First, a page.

December 2018 • 2018AJ....156..264F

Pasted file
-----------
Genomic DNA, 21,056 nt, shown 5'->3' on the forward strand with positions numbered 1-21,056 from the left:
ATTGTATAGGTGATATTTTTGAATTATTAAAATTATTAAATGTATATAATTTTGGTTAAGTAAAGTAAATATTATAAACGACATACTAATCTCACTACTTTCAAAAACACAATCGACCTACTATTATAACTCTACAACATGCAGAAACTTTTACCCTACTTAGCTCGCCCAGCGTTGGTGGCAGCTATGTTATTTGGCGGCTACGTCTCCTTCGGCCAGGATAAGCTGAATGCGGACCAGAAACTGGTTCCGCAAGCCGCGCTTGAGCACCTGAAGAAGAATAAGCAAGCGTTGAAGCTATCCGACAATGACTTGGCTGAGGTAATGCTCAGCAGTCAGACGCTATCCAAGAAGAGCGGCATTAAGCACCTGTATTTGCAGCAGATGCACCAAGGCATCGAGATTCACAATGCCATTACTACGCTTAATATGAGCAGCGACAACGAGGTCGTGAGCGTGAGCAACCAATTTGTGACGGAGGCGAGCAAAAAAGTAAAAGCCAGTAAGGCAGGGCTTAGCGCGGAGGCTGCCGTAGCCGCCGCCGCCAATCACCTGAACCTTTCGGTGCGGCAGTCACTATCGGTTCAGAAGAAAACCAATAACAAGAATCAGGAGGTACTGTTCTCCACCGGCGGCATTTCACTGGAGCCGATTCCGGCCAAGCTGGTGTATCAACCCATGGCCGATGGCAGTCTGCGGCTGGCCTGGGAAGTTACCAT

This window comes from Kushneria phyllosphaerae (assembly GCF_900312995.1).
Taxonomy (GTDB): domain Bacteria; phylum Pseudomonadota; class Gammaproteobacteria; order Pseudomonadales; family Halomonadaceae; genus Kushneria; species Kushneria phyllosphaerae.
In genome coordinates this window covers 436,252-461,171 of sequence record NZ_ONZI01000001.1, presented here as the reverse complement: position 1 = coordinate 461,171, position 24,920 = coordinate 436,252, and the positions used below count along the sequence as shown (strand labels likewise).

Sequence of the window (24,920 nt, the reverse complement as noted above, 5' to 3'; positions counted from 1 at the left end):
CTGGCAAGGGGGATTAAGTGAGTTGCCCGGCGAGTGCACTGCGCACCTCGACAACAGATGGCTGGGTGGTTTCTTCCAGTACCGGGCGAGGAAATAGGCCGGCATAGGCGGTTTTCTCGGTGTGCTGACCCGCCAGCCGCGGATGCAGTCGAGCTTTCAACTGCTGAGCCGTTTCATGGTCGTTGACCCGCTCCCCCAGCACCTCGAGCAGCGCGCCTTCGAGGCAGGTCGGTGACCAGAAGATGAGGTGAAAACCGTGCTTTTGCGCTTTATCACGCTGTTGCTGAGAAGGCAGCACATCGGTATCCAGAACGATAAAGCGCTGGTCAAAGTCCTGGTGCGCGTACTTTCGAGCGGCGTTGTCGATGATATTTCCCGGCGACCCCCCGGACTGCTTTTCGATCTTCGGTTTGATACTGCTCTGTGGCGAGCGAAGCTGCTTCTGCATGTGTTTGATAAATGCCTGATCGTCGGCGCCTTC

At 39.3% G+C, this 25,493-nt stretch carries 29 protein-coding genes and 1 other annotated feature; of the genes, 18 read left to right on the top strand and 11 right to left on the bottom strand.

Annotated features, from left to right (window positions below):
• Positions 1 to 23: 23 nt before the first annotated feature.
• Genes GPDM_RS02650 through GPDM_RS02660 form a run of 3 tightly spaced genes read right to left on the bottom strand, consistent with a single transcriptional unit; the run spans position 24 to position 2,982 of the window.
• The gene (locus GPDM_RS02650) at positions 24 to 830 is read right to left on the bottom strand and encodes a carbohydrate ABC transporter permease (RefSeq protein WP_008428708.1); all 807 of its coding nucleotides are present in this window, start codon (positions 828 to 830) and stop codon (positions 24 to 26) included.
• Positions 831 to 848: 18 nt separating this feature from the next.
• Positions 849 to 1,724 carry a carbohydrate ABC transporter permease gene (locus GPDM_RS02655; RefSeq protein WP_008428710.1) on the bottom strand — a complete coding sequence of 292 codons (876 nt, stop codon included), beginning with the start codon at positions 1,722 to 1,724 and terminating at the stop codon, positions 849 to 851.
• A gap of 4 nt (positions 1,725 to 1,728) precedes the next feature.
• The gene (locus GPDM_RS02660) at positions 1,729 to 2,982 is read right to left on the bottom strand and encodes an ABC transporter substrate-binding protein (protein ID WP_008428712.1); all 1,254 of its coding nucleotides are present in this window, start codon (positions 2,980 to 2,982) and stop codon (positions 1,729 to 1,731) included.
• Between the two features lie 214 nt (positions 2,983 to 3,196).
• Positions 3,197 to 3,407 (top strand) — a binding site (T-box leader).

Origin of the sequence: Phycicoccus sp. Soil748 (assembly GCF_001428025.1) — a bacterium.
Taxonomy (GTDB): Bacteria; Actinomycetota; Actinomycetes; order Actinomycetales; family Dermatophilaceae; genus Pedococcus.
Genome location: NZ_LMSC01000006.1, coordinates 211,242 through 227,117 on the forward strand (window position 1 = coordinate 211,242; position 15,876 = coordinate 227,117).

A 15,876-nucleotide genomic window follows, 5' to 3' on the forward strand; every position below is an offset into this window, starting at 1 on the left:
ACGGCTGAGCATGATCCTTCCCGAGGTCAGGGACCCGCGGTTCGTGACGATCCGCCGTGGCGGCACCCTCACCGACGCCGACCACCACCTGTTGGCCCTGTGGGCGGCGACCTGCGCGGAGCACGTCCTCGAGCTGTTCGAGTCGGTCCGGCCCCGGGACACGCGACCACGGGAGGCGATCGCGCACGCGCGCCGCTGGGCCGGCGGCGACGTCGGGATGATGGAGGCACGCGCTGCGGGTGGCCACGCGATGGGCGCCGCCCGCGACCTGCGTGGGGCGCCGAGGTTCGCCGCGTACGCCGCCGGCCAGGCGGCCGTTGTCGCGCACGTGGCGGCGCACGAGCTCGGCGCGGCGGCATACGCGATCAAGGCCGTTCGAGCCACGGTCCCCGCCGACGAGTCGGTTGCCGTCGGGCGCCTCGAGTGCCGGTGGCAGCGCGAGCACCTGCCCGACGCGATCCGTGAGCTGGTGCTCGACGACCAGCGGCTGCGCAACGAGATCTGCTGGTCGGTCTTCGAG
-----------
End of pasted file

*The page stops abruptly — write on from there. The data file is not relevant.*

Abstract • The distribution of planet sizes encodes details of planet formation and evolution. We present the most precise planet size distribution to date based on Gaia parallaxes, Kepler photometry, and spectroscopic temperatures from the California-Kepler Survey. Previously, we measured stellar radii to 11% precision using high-resolution spectroscopy; by adding Gaia astrometry, the errors are now 3%. Planet radius measurements are, in turn, improved to 5% precision. With a catalog of ∼1000 planets with precise properties, we probed in fine detail the gap in the planet size distribution that separates two classes of small planets, rocky super-Earths and gas-dominated sub-Neptunes. Our previous study and others suggested that the gap may be observationally under-resolved and inherently flat-bottomed, with a band of forbidden planet sizes. Analysis based on our new catalog refutes this; the gap is partially filled in. Two other important factors that sculpt the distribution are a planet’s orbital distance and its host-star mass, both of which are related to a planet’s X-ray/UV irradiation history. For lower-mass stars, the bimodal planet distribution shifts to smaller sizes, consistent with smaller stars producing smaller planet cores. Details of the size distribution including the extent of the “sub-Neptune desert” and the width and slope of the gap support the view that photoevaporation of low-density atmospheres is the dominant evolutionary determinant of the planet size distribution.